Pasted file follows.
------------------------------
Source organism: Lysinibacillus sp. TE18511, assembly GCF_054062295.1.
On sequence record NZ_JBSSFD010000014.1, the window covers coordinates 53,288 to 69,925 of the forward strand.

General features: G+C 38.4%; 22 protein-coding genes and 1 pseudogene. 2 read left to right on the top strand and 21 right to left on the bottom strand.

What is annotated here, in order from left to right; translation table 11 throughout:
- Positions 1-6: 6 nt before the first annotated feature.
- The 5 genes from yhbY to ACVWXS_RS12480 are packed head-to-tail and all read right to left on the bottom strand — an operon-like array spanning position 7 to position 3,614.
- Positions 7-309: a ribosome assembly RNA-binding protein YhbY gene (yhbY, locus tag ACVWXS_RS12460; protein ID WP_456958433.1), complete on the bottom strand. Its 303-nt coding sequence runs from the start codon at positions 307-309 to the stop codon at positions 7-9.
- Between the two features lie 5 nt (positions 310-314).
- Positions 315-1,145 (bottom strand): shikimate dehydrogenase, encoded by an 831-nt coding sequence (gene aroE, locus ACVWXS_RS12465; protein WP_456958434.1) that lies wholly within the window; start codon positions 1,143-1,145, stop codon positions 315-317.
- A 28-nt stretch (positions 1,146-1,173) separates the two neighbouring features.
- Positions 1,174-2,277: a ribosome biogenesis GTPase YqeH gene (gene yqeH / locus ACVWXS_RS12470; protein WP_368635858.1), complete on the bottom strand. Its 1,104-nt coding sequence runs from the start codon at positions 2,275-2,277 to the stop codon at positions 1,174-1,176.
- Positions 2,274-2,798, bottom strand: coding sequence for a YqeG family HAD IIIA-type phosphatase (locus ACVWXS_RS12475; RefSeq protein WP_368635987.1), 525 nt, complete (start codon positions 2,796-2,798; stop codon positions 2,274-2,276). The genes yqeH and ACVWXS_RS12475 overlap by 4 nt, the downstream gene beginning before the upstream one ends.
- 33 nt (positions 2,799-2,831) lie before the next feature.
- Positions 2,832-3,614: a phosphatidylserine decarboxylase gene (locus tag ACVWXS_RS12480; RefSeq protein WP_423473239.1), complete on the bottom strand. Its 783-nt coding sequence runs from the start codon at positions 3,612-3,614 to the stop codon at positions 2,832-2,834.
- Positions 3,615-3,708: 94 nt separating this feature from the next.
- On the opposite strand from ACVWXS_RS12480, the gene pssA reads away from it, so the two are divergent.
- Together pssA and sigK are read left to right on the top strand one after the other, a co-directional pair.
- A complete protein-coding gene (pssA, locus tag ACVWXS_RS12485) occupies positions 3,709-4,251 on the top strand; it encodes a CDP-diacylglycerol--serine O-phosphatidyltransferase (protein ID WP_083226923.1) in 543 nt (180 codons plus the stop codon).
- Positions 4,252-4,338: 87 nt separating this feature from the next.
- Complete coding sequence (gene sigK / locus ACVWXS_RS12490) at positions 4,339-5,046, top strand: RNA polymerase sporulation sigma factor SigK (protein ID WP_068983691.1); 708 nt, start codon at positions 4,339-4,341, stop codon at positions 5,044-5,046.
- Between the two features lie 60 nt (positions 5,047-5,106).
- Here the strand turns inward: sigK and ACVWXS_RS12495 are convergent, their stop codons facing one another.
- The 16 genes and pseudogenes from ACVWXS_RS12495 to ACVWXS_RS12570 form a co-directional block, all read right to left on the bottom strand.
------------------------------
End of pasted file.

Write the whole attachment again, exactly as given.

Source organism: Lysinibacillus sp. TE18511, assembly GCF_054062295.1.
On sequence record NZ_JBSSFD010000014.1, the window covers coordinates 53,288 to 69,925 of the forward strand.

General features: G+C 38.4%; 22 protein-coding genes and 1 pseudogene. 2 read left to right on the top strand and 21 right to left on the bottom strand.

What is annotated here, in order from left to right; translation table 11 throughout:
- Positions 1-6: 6 nt before the first annotated feature.
- The 5 genes from yhbY to ACVWXS_RS12480 are packed head-to-tail and all read right to left on the bottom strand — an operon-like array spanning position 7 to position 3,614.
- Positions 7-309: a ribosome assembly RNA-binding protein YhbY gene (yhbY, locus tag ACVWXS_RS12460; protein ID WP_456958433.1), complete on the bottom strand. Its 303-nt coding sequence runs from the start codon at positions 307-309 to the stop codon at positions 7-9.
- Between the two features lie 5 nt (positions 310-314).
- Positions 315-1,145 (bottom strand): shikimate dehydrogenase, encoded by an 831-nt coding sequence (gene aroE, locus ACVWXS_RS12465; protein WP_456958434.1) that lies wholly within the window; start codon positions 1,143-1,145, stop codon positions 315-317.
- A 28-nt stretch (positions 1,146-1,173) separates the two neighbouring features.
- Positions 1,174-2,277: a ribosome biogenesis GTPase YqeH gene (gene yqeH / locus ACVWXS_RS12470; protein WP_368635858.1), complete on the bottom strand. Its 1,104-nt coding sequence runs from the start codon at positions 2,275-2,277 to the stop codon at positions 1,174-1,176.
- Positions 2,274-2,798, bottom strand: coding sequence for a YqeG family HAD IIIA-type phosphatase (locus ACVWXS_RS12475; RefSeq protein WP_368635987.1), 525 nt, complete (start codon positions 2,796-2,798; stop codon positions 2,274-2,276). The genes yqeH and ACVWXS_RS12475 overlap by 4 nt, the downstream gene beginning before the upstream one ends.
- 33 nt (positions 2,799-2,831) lie before the next feature.
- Positions 2,832-3,614: a phosphatidylserine decarboxylase gene (locus tag ACVWXS_RS12480; RefSeq protein WP_423473239.1), complete on the bottom strand. Its 783-nt coding sequence runs from the start codon at positions 3,612-3,614 to the stop codon at positions 2,832-2,834.
- Positions 3,615-3,708: 94 nt separating this feature from the next.
- On the opposite strand from ACVWXS_RS12480, the gene pssA reads away from it, so the two are divergent.
- Together pssA and sigK are read left to right on the top strand one after the other, a co-directional pair.
- A complete protein-coding gene (pssA, locus tag ACVWXS_RS12485) occupies positions 3,709-4,251 on the top strand; it encodes a CDP-diacylglycerol--serine O-phosphatidyltransferase (protein ID WP_083226923.1) in 543 nt (180 codons plus the stop codon).
- Positions 4,252-4,338: 87 nt separating this feature from the next.
- Complete coding sequence (gene sigK / locus ACVWXS_RS12490) at positions 4,339-5,046, top strand: RNA polymerase sporulation sigma factor SigK (protein ID WP_068983691.1); 708 nt, start codon at positions 4,339-4,341, stop codon at positions 5,044-5,046.
- Between the two features lie 60 nt (positions 5,047-5,106).
- Here the strand turns inward: sigK and ACVWXS_RS12495 are convergent, their stop codons facing one another.
- The 16 genes and pseudogenes from ACVWXS_RS12495 to ACVWXS_RS12570 form a co-directional block, all read right to left on the bottom strand.